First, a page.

This approach also discourages non-STEM majors who will benefit from a grounding in STEM topics. Society needs people in business, communications, and other domains who have a good grasp of and interest in science and math. Gateway courses designed to bore or embarrass them are counterproductive.

One example of an approach more useful to non-majors is how UNC Charlotte redesigned gateway math courses into three tracks: statistics concepts that social science majors will use; quantitative concepts that humanities majors will benefit from; and an algebra-to-calculus pathway for STEM majors.

Another example is how Wright State University revised its math course for engineering majors to emphasize what would be most salient for those majors. It also incorporates hands-on applications and other evidence-based practices.

Focus on mastery

Busy faculty in STEM tend to start with the question of what to cover rather than on what students need to master. When we focus on mastery instead of coverage, it requires us to slow down to the pace of student learning. (Sal Khan’s 2016 TED talk, Let’s teach for mastery — not test scores, is an effective explanation of this point.)

Consider a foundational concept common in college algebra courses, like exponential functions. In most courses, the instructor covers the topic and then moves on as long as the distribution of everyone’s quiz grades doesn’t look too different from other semesters. But those grades represent a range of mastery. When exponential functions are called for in the next unit, the students whose understanding resulted in a C or D grade will struggle to master the next concept. Their challenges compound from there until they get the message that they aren’t capable of college math.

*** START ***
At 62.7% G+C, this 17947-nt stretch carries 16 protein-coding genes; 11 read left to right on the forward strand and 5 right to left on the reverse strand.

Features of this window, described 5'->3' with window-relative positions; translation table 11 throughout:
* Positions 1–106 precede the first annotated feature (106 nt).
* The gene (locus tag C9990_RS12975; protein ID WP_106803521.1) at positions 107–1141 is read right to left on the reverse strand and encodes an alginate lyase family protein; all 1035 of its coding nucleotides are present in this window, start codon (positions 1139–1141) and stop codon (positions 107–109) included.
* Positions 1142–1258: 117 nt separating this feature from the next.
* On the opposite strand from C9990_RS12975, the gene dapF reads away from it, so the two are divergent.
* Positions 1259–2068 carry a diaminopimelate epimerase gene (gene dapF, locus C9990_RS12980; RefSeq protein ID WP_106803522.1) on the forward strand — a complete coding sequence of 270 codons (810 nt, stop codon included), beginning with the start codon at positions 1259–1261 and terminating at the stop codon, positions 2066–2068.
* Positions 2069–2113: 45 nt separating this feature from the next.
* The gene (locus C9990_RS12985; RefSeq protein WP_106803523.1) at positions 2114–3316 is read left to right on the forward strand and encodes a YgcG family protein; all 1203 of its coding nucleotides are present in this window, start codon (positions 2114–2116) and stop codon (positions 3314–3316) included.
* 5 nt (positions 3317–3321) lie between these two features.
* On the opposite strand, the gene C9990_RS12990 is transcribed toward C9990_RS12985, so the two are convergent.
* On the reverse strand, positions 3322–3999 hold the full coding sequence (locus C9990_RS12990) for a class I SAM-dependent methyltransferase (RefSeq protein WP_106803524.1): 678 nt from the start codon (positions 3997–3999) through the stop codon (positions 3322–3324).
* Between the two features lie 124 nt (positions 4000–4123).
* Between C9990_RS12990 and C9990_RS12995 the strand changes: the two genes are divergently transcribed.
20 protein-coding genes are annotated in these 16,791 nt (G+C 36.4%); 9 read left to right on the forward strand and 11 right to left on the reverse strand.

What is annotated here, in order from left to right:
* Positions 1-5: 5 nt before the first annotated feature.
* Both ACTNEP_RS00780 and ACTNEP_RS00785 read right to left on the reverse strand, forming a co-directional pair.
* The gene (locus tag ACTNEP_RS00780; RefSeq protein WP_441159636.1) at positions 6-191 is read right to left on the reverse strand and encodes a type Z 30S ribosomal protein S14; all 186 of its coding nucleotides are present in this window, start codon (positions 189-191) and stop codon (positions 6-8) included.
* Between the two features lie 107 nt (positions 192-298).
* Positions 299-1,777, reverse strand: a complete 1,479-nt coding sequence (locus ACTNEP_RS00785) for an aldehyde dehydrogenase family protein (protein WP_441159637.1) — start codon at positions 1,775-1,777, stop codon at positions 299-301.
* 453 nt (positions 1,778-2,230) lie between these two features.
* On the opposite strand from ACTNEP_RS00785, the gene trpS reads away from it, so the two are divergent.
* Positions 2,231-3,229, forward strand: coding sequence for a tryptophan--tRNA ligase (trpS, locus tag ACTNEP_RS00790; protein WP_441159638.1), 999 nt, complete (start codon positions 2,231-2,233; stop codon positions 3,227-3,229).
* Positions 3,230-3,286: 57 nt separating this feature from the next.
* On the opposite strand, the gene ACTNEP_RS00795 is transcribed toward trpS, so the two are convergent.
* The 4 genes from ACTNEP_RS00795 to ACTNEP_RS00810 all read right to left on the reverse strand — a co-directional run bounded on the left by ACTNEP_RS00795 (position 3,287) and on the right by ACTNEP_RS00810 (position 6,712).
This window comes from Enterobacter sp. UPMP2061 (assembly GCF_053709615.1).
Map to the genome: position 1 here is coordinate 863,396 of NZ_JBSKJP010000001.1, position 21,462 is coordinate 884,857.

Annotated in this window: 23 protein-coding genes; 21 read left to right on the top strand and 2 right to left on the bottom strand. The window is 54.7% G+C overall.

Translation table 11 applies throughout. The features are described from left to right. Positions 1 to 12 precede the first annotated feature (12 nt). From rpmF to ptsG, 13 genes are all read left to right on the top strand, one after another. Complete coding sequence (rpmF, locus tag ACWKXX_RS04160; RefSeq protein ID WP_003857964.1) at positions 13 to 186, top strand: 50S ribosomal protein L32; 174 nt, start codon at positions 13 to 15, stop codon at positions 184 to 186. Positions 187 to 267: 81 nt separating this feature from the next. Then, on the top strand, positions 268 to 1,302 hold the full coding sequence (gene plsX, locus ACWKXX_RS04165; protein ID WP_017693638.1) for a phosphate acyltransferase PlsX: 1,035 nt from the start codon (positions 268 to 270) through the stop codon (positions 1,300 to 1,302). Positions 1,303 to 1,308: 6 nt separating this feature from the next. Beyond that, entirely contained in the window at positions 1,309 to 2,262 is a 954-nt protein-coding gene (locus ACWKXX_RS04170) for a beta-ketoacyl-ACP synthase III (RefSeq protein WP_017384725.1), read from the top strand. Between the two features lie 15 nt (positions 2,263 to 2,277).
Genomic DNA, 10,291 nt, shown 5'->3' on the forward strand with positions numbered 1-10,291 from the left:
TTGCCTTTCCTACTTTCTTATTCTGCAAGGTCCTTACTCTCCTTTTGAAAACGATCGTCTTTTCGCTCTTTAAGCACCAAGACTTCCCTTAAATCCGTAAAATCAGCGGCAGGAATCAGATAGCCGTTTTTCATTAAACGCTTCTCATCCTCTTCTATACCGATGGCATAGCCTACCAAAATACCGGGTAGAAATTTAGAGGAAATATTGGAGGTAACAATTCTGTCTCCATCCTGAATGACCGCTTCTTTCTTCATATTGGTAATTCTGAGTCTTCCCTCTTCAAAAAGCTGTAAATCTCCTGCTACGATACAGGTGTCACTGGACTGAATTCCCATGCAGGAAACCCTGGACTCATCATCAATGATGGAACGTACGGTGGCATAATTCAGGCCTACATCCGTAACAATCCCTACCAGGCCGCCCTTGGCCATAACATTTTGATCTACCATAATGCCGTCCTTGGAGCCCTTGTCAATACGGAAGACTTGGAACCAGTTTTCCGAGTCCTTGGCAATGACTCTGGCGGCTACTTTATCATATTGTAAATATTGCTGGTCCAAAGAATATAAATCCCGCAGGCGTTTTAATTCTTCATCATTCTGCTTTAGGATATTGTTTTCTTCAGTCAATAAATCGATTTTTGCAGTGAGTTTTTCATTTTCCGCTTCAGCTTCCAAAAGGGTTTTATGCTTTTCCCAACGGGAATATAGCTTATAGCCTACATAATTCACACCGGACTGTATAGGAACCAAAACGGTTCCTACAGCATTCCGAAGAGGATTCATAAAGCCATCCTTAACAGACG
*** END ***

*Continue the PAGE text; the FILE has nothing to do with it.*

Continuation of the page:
Mastery-based learning centers students not coverage. It often shifts the emphasis from summative assessment to formative assessment and uses data analytics to personalize learning for individual student needs. These practices can be supported by high-quality digital learning if deployed thoughtfully.

For example, lab simulation, VR, and adaptive courseware allow students to get in repetition and deeper learning experience to support mastery. They also overcome the problem of the very truncated lab time students often have because of limited space.

Related reading — Recentering Digital Learning Around Students and Their Needs

Integrated lecture and lab mode

I have been using “lecture” as a catch-all for outdated pedagogy, but really the problem is broader than that specific practice. STEM curricula are often misaligned in ways that make them ineffective, particularly in how the lecture and lab sessions connect with one another.

In traditional gateway science courses, students attend a lecture led by a professor or a postdoc and then separately attend a lab led by a graduate teaching assistant. Often the concepts covered in the lab are different from the concepts covered in the lecture, perhaps running a week or two ahead. From the student perspective, the hands-on component isn’t synchronized with the theory.

A better-aligned model integrates the theory and practice into one class meeting designed around inquiry and problem solving. At Sinclair Community College in Ohio where I was faculty, we revised the courses for biology majors with this integrated lecture and lab approach, and the physics program has since done the same.

The success of integration models is also evident in online science courses that incorporate theory and lab into a single course and naturally synchronize topics.

Another program I admire is Project Lead the Way, which helps K-12 science teachers develop lessons centered on lasting technical and problem-solving skills. This approach means teachers don’t try to cover an impossibly long list of concepts but instead go deeper into a limited set of topics.